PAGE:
Handy Island

Handy Island
"The Air War Finds A Handy South Atlantic Island" was the caption on this Peter Hurd painting of Ascension Island, from Life Magazine, April 1945. It was the only place for pilots to refuel between Natal and West Africa.

Saturday, June 25, 2011

This Just In: "We Discover New American Air Base"

"Use of Ascension Island is Badly Kept Secret"
Peter Edson
Newspaper Enterprise Association
Washington Correspondent

December 30 1943

"Use of 34-square-mile Ascension Island as a U.S. air base at last can be talked about.  For more than a year, this tiny British island, 300 miles south of the equator in the middle of the South Atlantic Ocean, has been a stopping point for short-range fighter planes being ferried to Southern Europe and African fronts, and even to the Middle and Far East.

"It is perfectly situated for such use, being approximately 1500 miles east of Natal on the Brazil bulge, and equidistant from American and British air bases on the southern coast of the African bulge.

"Its selection as a refueling base for the Air Transport Command came in fact, after the generals running the ATC wished that they had such a halfway base, then looked at the map to see that Ascension Island was right where they wanted it.  With auxiliary fuel tanks, fighter planes could make the South Atlantic crossing in two hops easily. But the island was a British possession. That meant making a deal with the British, which proved far easier than  the next obstacle encountered, the fact that the island was volcanic with 2000-foot Green Mountain rising in the middle, an extremely irregular lava rock terrain cut by deep gorges, and no place level or big enough for an airport.

"That did not stop the engineers who were given the job of building a field in 90 days.  Eighty-seven days later a minor peak that loomed up in the middle of the runway which the engineers mapped out, had been removed. In its place was a beautiful, 7000-foot, hard-surfaced landing strip that has accommodated hundred of American planes on their way to the fronts.

"Use of Ascension as a U.S. air base has been one of the Army's worst-kept secrets.  When Gen. George C. Marshall's biennial reports was issued last Summer, it revealed that U.S. troops then were stationed in some 80 foreign countries and island possessions.  On a map accompanying the report, showing where all these places were, the name of little Ascension stood out prominently in the South Atlantic.  A legend indicated that U.S. troops had been stationed there since March 1942. [RC note: that is when my father arrived with the 38th Engineers.]

(One of the reasons for the secrecy about the U.S. air base on Ascension was--because U.S. troops were so overtaxed at the beginning of World War II--this important but isolated runway was badly defended at first by a thin group of British troops with out-of-date equipment.  It wasn't until America was able to land a viable group of infantry on the island that the fact of the base could be acknowledged.)

"Everything in the Marshall report was supposed to be off the restricted list and on the record, but efforts to learn more about what went on at Ascension met with flat refusals.  Ascension was supposed to be a very hush-hush operation and the Air Transport Command didn't want anything said about it.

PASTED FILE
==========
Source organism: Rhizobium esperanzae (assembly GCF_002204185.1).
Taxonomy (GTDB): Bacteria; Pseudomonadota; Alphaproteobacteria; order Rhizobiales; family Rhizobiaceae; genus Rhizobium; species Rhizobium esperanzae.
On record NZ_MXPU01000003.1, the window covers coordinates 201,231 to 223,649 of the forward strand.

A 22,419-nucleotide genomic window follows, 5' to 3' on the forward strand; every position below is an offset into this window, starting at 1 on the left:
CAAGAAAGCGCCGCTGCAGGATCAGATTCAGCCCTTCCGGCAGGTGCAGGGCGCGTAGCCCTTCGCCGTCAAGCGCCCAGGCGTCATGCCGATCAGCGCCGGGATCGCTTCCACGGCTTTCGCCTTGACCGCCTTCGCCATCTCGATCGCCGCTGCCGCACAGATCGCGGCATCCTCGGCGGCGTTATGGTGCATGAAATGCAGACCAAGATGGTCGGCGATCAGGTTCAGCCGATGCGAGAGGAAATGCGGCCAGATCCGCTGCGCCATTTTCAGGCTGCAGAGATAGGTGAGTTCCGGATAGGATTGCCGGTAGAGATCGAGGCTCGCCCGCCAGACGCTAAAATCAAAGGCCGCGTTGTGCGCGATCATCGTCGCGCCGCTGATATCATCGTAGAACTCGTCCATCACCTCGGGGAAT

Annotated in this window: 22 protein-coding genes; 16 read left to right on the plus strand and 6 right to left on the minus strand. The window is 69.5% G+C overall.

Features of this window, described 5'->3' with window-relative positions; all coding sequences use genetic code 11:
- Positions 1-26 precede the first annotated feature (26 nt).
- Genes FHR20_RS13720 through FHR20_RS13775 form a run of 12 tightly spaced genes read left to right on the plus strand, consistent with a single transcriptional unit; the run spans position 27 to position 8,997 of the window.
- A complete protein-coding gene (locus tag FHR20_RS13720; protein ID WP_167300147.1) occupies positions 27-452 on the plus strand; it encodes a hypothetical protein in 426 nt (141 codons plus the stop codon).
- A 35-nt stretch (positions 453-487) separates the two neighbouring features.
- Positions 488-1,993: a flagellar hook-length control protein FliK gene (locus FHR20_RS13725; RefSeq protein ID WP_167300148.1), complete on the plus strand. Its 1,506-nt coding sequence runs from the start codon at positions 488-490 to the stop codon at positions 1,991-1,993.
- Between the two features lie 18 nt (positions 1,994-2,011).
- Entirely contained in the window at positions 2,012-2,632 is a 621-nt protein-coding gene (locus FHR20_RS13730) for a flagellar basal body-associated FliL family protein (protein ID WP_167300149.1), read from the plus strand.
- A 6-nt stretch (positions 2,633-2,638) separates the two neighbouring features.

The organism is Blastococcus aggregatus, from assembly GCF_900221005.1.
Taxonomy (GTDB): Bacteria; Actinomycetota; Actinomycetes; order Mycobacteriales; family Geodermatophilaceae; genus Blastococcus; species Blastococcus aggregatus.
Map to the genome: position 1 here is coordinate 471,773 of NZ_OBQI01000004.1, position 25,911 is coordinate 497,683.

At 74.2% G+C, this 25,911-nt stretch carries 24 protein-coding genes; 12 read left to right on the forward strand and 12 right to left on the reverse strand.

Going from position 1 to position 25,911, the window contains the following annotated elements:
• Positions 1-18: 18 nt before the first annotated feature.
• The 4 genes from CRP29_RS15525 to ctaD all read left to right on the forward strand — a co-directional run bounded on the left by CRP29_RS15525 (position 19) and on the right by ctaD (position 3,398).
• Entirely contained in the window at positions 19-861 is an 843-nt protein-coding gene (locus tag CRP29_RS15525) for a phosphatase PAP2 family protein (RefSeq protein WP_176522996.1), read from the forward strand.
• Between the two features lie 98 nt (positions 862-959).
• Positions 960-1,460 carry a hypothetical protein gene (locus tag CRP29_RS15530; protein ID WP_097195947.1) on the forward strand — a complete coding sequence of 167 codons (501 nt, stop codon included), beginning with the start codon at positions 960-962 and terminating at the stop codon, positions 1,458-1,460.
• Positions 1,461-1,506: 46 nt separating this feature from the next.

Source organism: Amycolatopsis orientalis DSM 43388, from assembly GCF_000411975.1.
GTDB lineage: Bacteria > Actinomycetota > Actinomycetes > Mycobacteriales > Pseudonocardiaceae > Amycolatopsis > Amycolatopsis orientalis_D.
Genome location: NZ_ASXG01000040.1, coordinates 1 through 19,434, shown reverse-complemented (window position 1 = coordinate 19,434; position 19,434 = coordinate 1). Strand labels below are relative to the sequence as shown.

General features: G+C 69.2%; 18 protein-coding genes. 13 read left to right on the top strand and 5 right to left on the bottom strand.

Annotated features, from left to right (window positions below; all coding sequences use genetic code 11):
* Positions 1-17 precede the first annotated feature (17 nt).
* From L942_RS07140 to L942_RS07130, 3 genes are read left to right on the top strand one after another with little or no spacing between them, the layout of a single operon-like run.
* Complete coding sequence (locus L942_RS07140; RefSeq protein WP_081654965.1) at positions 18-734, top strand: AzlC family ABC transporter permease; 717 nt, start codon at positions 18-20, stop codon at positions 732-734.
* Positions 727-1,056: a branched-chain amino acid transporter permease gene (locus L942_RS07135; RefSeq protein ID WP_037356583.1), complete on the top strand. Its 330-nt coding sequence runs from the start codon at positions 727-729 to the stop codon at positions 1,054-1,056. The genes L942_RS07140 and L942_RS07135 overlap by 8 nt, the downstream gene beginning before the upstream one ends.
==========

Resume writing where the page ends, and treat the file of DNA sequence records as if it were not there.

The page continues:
"Even though the Marshall report had lifted the lid and even though anyone looking at a map could guess what it was being used for, still, even the simplest announcement about a U.S. base on Ascension had to be kept "secret."

"Then, a few days ago, a luncheon-club speaker in Washington, in full possession of all the facts, talked freely about Ascension and said it was all right for the story to be told, without attribution. That's how it got out.

"The Air Transport Command will issue a handout release about the island to coincide with publication of a magazine article which tells all in greater detail.

"But this won't be the end of the Ascension Island story.  Being another one of these American-built-paid-for-and-maintained bases on British territory, it will become a topic for argument in deciding its postwar use. The strong nationalist point of view is that all such bases, wherever built, should remain as American bases.

U.S.-built military air bases at Newfoundland, Bermuda and other points involved in the swap of old destroyers to the British will remain under the American flag during the 99-year lease, but cannot be used for commercial aircraft.

"Some of the leading commercial airline executives are of the opinion that this is unimportant, because most of these bases are not on what will be the commercial postwar air routes.  Ascension Island, before the war, certainly was no great asset except for the millions of terns and sea turtles which went there to lay eggs.  Its human population numbered 300 mostly living in the one community of George Town [sic].

"But it's an important air base now, and it's no longer a secret and what's to be done about it and the hundreds more like it, in the postwar by-and-by, is a free topic for debate."

On Wideawake Field's 50th anniversary, British writer Duff Hart-Davis sent my father a postcard from the island, writing:  "Well--I made it! I'm sorry to say your runway is cracking up at last.  But everyone reckons you did a great job.  I got a very nice reception from trans command.  Wish you were here, Duff."  Hart-Davis' book Ascension:  The Story of a South Atlantic Island, is excellent.

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